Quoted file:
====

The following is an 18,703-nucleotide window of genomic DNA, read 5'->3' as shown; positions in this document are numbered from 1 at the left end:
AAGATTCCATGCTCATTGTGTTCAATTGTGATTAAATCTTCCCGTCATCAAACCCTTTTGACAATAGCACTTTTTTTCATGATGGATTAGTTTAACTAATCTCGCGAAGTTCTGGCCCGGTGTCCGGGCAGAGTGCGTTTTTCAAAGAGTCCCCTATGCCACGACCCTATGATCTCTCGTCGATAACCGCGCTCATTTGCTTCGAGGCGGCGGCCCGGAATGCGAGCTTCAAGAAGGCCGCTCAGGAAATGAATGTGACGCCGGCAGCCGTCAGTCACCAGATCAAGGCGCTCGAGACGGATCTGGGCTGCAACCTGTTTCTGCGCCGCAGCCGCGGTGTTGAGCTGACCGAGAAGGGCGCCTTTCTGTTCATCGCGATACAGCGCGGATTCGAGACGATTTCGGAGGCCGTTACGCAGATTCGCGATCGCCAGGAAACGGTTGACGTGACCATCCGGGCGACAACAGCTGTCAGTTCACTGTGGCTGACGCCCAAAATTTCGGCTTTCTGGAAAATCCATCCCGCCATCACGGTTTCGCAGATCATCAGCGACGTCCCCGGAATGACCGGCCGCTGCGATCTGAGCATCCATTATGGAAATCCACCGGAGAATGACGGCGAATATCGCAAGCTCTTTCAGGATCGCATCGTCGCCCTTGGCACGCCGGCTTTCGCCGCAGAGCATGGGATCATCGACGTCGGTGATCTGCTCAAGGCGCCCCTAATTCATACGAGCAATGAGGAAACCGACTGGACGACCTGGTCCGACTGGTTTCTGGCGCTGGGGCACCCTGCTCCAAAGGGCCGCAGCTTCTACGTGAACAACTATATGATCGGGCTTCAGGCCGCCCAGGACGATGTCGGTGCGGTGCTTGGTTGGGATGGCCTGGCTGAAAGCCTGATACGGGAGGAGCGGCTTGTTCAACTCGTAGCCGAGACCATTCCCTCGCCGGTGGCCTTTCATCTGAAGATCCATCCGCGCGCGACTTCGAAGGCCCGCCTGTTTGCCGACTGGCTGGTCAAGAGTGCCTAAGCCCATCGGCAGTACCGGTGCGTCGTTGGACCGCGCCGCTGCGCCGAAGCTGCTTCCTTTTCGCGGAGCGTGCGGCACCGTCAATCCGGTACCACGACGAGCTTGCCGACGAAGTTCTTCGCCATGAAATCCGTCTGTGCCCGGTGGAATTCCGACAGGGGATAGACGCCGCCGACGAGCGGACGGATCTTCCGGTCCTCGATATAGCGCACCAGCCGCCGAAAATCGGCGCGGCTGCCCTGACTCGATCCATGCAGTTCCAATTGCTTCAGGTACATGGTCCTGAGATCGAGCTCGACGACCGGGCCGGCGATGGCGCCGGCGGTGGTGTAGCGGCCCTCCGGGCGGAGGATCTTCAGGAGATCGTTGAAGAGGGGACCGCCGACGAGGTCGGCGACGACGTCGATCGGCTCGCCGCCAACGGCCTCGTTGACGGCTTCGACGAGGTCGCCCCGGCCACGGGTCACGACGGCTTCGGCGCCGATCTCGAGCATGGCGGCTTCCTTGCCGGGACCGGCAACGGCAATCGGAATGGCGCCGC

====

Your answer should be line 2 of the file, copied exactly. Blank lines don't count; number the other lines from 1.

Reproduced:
AAGATTCCATGCTCATTGTGTTCAATTGTGATTAAATCTTCCCGTCATCAAACCCTTTTGACAATAGCACTTTTTTTCATGATGGATTAGTTTAACTAATCTCGCGAAGTTCTGGCCCGGTGTCCGGGCAGAGTGCGTTTTTCAAAGAGTCCCCTATGCCACGACCCTATGATCTCTCGTCGATAACCGCGCTCATTTGCTTCGAGGCGGCGGCCCGGAATGCGAGCTTCAAGAAGGCCGCTCAGGAAATGAATGTGACGCCGGCAGCCGTCAGTCACCAGATCAAGGCGCTCGAGACGGATCTGGGCTGCAACCTGTTTCTGCGCCGCAGCCGCGGTGTTGAGCTGACCGAGAAGGGCGCCTTTCTGTTCATCGCGATACAGCGCGGATTCGAGACGATTTCGGAGGCCGTTACGCAGATTCGCGATCGCCAGGAAACGGTTGACGTGACCATCCGGGCGACAACAGCTGTCAGTTCACTGTGGCTGACGCCCAAAATTTCGGCTTTCTGGAAAATCCATCCCGCCATCACGGTTTCGCAGATCATCAGCGACGTCCCCGGAATGACCGGCCGCTGCGATCTGAGCATCCATTATGGAAATCCACCGGAGAATGACGGCGAATATCGCAAGCTCTTTCAGGATCGCATCGTCGCCCTTGGCACGCCGGCTTTCGCCGCAGAGCATGGGATCATCGACGTCGGTGATCTGCTCAAGGCGCCCCTAATTCATACGAGCAATGAGGAAACCGACTGGACGACCTGGTCCGACTGGTTTCTGGCGCTGGGGCACCCTGCTCCAAAGGGCCGCAGCTTCTACGTGAACAACTATATGATCGGGCTTCAGGCCGCCCAGGACGATGTCGGTGCGGTGCTTGGTTGGGATGGCCTGGCTGAAAGCCTGATACGGGAGGAGCGGCTTGTTCAACTCGTAGCCGAGACCATTCCCTCGCCGGTGGCCTTTCATCTGAAGATCCATCCGCGCGCGACTTCGAAGGCCCGCCTGTTTGCCGACTGGCTGGTCAAGAGTGCCTAAGCCCATCGGCAGTACCGGTGCGTCGTTGGACCGCGCCGCTGCGCCGAAGCTGCTTCCTTTTCGCGGAGCGTGCGGCACCGTCAATCCGGTACCACGACGAGCTTGCCGACGAAGTTCTTCGCCATGAAATCCGTCTGTGCCCGGTGGAATTCCGACAGGGGATAGACGCCGCCGACGAGCGGACGGATCTTCCGGTCCTCGATATAGCGCACCAGCCGCCGAAAATCGGCGCGGCTGCCCTGACTCGATCCATGCAGTTCCAATTGCTTCAGGTACATGGTCCTGAGATCGAGCTCGACGACCGGGCCGGCGATGGCGCCGGCGGTGGTGTAGCGGCCCTCCGGGCGGAGGATCTTCAGGAGATCGTTGAAGAGGGGACCGCCGACGAGGTCGGCGACGACGTCGATCGGCTCGCCGCCAACGGCCTCGTTGACGGCTTCGACGAGGTCGCCCCGGCCACGGGTCACGACGGCTTCGGCGCCGATCTCGAGCATGGCGGCTTCCTTGCCGGGACCGGCAACGGCAATCGGAATGGCGCCGC